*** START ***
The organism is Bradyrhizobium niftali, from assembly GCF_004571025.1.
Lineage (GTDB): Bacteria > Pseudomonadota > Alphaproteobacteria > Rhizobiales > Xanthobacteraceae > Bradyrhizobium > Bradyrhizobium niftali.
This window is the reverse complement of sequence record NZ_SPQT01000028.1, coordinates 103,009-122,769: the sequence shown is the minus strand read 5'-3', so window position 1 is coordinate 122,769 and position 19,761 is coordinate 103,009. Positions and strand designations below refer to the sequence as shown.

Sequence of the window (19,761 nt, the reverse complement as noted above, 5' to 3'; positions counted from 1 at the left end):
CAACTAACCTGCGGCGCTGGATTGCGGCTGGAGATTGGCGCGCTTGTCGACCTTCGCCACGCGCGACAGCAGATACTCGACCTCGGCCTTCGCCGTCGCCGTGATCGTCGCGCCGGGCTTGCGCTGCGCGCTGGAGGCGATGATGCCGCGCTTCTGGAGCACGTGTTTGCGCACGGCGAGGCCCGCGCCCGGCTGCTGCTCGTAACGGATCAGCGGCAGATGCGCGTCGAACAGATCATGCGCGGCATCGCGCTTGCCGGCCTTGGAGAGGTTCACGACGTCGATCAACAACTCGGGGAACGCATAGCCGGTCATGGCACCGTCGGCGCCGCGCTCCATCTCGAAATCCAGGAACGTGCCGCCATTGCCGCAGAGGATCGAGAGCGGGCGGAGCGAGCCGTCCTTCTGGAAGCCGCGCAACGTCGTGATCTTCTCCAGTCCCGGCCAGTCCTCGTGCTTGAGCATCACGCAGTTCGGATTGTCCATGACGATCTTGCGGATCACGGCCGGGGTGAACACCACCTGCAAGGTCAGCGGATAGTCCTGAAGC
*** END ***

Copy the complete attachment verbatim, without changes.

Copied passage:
The organism is Bradyrhizobium niftali, from assembly GCF_004571025.1.
Lineage (GTDB): Bacteria > Pseudomonadota > Alphaproteobacteria > Rhizobiales > Xanthobacteraceae > Bradyrhizobium > Bradyrhizobium niftali.
This window is the reverse complement of sequence record NZ_SPQT01000028.1, coordinates 103,009-122,769: the sequence shown is the minus strand read 5'-3', so window position 1 is coordinate 122,769 and position 19,761 is coordinate 103,009. Positions and strand designations below refer to the sequence as shown.

Sequence of the window (19,761 nt, the reverse complement as noted above, 5' to 3'; positions counted from 1 at the left end):
CAACTAACCTGCGGCGCTGGATTGCGGCTGGAGATTGGCGCGCTTGTCGACCTTCGCCACGCGCGACAGCAGATACTCGACCTCGGCCTTCGCCGTCGCCGTGATCGTCGCGCCGGGCTTGCGCTGCGCGCTGGAGGCGATGATGCCGCGCTTCTGGAGCACGTGTTTGCGCACGGCGAGGCCCGCGCCCGGCTGCTGCTCGTAACGGATCAGCGGCAGATGCGCGTCGAACAGATCATGCGCGGCATCGCGCTTGCCGGCCTTGGAGAGGTTCACGACGTCGATCAACAACTCGGGGAACGCATAGCCGGTCATGGCACCGTCGGCGCCGCGCTCCATCTCGAAATCCAGGAACGTGCCGCCATTGCCGCAGAGGATCGAGAGCGGGCGGAGCGAGCCGTCCTTCTGGAAGCCGCGCAACGTCGTGATCTTCTCCAGTCCCGGCCAGTCCTCGTGCTTGAGCATCACGCAGTTCGGATTGTCCATGACGATCTTGCGGATCACGGCCGGGGTGAACACCACCTGCAAGGTCAGCGGATAGTCCTGAAGC